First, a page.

verb (used with object), in·doc·tri·nat·ed, in·doc·tri·nat·ing.
Origin of indoctrinate
Examples from the Web for indoctrinate
He then proceeded to rant about “liberal college professors” trying to “indoctrinate” students.Christian Movie War: Pro-Life ‘October Baby’ vs. Postmodern ‘Blue Like Jazz’|Marlow Stern|April 12, 2012|DAILY BEAST
Santorum also complains about “some liberal college professor … trying to indoctrinate” students.Rick Santorum’s Class-Based Pitch Kicks Up Campaign Controversy|Howard Kurtz|February 28, 2012|DAILY BEAST
I had lists of them, drawings if possible, but I never could indoctrinate anybody with my affection.The Long Vacation|Charlotte M. Yonge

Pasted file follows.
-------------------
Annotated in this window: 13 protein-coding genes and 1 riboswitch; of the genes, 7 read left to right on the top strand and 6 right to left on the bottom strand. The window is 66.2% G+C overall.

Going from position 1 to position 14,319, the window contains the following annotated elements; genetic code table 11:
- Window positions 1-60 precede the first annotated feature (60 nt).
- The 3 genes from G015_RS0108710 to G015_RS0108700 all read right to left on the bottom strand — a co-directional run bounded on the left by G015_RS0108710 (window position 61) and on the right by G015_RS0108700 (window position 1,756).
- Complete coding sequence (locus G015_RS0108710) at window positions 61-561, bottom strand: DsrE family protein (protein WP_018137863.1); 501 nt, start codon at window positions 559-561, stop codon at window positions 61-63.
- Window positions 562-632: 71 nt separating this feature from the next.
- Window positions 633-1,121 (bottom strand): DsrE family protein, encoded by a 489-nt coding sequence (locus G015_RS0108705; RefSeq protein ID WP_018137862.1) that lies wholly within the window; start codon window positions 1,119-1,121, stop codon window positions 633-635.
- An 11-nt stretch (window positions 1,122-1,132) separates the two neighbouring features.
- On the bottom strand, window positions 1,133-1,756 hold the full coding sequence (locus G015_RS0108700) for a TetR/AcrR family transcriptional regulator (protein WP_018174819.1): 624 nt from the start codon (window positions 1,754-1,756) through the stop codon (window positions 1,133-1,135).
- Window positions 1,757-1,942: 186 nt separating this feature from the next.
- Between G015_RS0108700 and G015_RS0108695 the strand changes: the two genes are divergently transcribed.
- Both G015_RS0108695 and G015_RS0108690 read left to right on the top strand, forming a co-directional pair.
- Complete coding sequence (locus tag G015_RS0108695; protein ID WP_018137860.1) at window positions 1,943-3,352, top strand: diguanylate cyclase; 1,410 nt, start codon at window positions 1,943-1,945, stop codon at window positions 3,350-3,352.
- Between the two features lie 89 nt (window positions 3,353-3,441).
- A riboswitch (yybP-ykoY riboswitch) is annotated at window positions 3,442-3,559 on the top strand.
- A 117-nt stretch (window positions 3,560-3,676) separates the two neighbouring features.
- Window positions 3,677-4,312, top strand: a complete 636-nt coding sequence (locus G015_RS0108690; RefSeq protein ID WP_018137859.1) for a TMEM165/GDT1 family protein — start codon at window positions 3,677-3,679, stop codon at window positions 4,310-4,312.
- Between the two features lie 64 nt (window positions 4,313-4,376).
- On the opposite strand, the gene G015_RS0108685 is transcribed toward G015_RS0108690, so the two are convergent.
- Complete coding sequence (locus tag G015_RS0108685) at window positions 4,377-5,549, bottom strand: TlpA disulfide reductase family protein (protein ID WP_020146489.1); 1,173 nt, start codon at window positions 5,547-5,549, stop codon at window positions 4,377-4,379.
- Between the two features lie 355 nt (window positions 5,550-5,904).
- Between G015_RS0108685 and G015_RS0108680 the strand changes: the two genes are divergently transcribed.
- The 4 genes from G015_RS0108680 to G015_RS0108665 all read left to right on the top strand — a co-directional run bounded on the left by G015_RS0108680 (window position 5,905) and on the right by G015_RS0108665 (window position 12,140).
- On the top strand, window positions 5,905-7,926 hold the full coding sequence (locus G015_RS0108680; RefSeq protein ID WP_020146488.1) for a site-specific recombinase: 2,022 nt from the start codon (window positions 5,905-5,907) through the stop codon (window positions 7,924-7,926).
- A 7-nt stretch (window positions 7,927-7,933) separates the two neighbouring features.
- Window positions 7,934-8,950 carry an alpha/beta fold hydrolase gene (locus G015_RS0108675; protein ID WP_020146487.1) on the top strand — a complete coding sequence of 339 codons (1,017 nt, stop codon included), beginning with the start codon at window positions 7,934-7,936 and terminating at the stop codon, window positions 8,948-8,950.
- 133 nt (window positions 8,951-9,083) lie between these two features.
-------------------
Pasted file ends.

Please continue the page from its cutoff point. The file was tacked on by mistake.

So one of your trained psychopropagandists can indoctrinate me?Victory|Lester del Rey
To indoctrinate him now was too late: it was perhaps the time to make the positive use of him he wanted.The Ordeal of Richard Feverel, Complete|George Meredith
It was not easy to indoctrinate such a people, more arrogant than intelligent, with new ideas.James Madison|Sydney Howard Gay
Press and radio as instruments to indoctrinate effectively reach the masses.Area Handbook for Albania|Eugene K. Keefe
British Dictionary definitions for indoctrinate
Word Origin and History for indoctrinate
1620s, "to teach," from in- (2) "in" + Latin doctrina "teaching" (see doctrine). Meaning "to imbue with an idea or opinion" first recorded 1832. Related: Indoctrinated; indoctrinating. The earlier verb was indoctrine (c.1500).